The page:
News, Culture & Society

Leeds boy dies after eating flakes of painted woodwork

A two-year-old boy with a bizarre obsession to eat flakes of painted woodwork has died – because of his rare condition.

The anonymous toddler passed away after getting lead poisoning – believed to be from old layers of paint in his own home. 

He had pica, a rare eating disorder that makes victims want to eat strange objects, such as sand, pencils and even talcum powder. 

Hospital tests showed the boy’s blood contained 73 times more lead than deemed safe due to his unusual cravings for painted woodwork.

Paediatrics in Leeds sought help from poison experts – but treatment failed to work and life support was eventually withdrawn. 

The anonymous toddler passed away after getting lead poisoning – believed to be from old layers of paint in his own home (stock)

The boy’s death, published in the BMJ Case Reports, has prompted calls for doctors to consider lead poisoning in children with pica.  

European Union officials passed a law in 1992 to prevent manufacturers adding lead to household paint – bringing them in line with the US. 

‘But lead poisoning remains a risk to the general population due to the presence of lead in old layers of paint on woodwork,’ doctors wrote. 

‘This case highlights that lead poisoning remains a significant issue today and one that can be fatal if not recognised early. 

‘It is critical paediatricians and GPs are aware of this risk, particularly in children with iron deficiency and exhibiting pica behaviour.’

The researchers involved at Leeds Teaching Hospitals NHS Trust have created a new system to prompt doctors to investigate lead levels in children with pica.   

The boy was admitted to his local A&E after his parents were concerned about his week-long bout of vomiting.

Tonsillitis was initially suspected and he was given fluids and kept overnight.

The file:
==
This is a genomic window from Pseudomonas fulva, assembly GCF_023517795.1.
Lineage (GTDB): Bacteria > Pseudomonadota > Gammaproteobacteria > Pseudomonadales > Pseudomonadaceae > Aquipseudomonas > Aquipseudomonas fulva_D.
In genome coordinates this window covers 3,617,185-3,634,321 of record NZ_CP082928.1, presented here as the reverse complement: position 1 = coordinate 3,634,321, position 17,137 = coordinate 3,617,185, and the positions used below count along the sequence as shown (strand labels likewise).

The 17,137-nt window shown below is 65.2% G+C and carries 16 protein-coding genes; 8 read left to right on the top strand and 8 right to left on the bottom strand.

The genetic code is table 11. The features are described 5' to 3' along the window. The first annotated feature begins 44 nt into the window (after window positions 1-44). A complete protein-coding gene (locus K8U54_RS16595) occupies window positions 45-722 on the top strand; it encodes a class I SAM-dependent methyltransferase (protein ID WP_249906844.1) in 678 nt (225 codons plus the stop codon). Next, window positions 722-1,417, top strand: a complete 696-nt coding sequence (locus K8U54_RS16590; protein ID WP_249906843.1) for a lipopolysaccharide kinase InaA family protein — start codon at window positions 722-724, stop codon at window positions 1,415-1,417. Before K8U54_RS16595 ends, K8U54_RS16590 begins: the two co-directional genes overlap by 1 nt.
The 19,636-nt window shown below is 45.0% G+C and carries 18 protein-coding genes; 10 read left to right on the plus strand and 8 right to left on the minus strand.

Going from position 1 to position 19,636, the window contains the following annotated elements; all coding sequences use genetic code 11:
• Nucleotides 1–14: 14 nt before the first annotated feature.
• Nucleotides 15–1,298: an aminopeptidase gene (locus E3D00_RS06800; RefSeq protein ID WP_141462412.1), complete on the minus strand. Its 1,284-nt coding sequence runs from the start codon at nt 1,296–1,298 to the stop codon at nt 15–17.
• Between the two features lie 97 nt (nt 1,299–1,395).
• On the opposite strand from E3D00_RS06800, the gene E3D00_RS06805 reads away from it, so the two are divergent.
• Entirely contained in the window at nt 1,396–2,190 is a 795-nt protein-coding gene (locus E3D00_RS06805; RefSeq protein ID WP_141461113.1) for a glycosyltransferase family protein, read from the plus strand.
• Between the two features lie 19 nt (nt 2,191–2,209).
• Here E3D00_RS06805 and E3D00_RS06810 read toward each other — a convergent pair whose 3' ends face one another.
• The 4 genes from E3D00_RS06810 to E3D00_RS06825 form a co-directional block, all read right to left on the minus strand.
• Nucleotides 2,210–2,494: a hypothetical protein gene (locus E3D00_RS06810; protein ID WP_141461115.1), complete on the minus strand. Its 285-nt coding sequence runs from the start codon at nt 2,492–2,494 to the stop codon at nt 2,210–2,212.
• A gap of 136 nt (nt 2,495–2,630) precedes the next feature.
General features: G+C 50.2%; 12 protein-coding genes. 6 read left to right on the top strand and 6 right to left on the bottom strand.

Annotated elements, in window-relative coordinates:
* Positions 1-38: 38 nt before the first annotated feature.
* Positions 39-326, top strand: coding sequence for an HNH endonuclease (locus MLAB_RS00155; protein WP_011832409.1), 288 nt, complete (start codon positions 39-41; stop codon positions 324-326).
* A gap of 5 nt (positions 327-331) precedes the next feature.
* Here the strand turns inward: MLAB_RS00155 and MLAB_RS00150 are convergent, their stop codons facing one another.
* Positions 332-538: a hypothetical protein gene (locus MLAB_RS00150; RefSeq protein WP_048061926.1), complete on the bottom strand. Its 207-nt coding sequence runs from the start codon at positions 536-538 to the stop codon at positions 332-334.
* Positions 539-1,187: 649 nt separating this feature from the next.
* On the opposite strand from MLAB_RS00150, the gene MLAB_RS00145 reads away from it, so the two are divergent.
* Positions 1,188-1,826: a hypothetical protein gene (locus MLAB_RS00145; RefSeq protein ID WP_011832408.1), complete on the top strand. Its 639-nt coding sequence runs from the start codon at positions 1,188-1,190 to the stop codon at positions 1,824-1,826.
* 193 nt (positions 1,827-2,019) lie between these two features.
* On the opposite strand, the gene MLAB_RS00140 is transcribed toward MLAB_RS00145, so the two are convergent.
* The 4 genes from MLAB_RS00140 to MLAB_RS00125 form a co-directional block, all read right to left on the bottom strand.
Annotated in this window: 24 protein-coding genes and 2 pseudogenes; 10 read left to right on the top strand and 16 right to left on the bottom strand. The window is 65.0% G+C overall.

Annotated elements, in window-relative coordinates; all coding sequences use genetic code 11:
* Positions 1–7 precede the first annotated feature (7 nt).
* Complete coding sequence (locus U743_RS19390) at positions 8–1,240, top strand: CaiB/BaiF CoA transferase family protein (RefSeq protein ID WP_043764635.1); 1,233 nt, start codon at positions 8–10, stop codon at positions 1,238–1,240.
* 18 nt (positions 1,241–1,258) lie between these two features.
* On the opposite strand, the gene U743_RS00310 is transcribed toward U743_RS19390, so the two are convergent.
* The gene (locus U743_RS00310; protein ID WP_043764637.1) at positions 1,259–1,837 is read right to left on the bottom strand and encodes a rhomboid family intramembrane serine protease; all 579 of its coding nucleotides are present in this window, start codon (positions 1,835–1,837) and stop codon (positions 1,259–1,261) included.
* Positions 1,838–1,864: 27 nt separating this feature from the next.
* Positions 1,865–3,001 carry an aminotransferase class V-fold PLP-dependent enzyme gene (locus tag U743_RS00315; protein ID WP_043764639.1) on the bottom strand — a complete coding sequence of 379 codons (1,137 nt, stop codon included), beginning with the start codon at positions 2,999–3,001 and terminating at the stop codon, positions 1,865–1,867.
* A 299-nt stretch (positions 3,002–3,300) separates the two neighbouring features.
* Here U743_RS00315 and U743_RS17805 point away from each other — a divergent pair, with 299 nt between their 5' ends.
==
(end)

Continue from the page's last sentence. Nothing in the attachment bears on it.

Doctors were then warned about his pica and his habit of eating ‘flakes of painted woodwork at the family home’.


Pica is an eating disorder that is characterised by the desire to eat items with little or no nutritional value.

These can include anything from stones, sand, paint and dirt to talcum powder.

It is most common in people with learning disabilities and during pregnancy.

It can cause a range of serious complications if the person is eating something that is poisonous or indigestible.

These include being poisoned by toxic ingredients and having a part of the body obstructed (which is often seen in people who eat hair).

It can also lead to excessive calorie intake, but also nutritional deprivation if the person eats a substance with no nutritional value instead of nutritious foods.

The person can also damage their teeth and be infected with parasites 

Tests then revealed an iron deficiency – which paediatrics claim boosts the risk of lead poisoning in children even further.

His mother, whose identity has been withheld, then discharged him prior to the consultant ward round. 

The toddler was taken to the same A&E a week later when he began having fits that were accompanied with high temperatures.

He was then rushed to intensive care and he was hooked up to mechanical breathing apparatus to keep him alive. 

Doctors suspected a central nervous system infection – which can include meningitis – and began him on a course of antibiotics.

They then requested blood tests due to the boy’s history of pica.

His condition continued to deteriorate and on day four he began to suffer from seizures and breathing difficulties.

An analysis of the toddler’s blood sample was completed on day five – and it showed severe lead poisoning.

Children should have blood lead levels of no higher than 0.24µmol/L. 

However, the boy’s levels severely exceeded safe limits at 17.59µmol/L – more than double the amount thought to be fatal, 7.25µmol/L.

Writing in the journal, the doctors led by Dr Amy Talbot, said this was ‘presumed to result from ingesting lead-containing paint’.

Paediatrics then asked for help from the National Poisons Unit. They advised the boy to be started on sodium edetate chelation therapy.

Care was then withdrawn after discussions with his family – despite a small reduction in his blood lead levels. 


Comments are closed.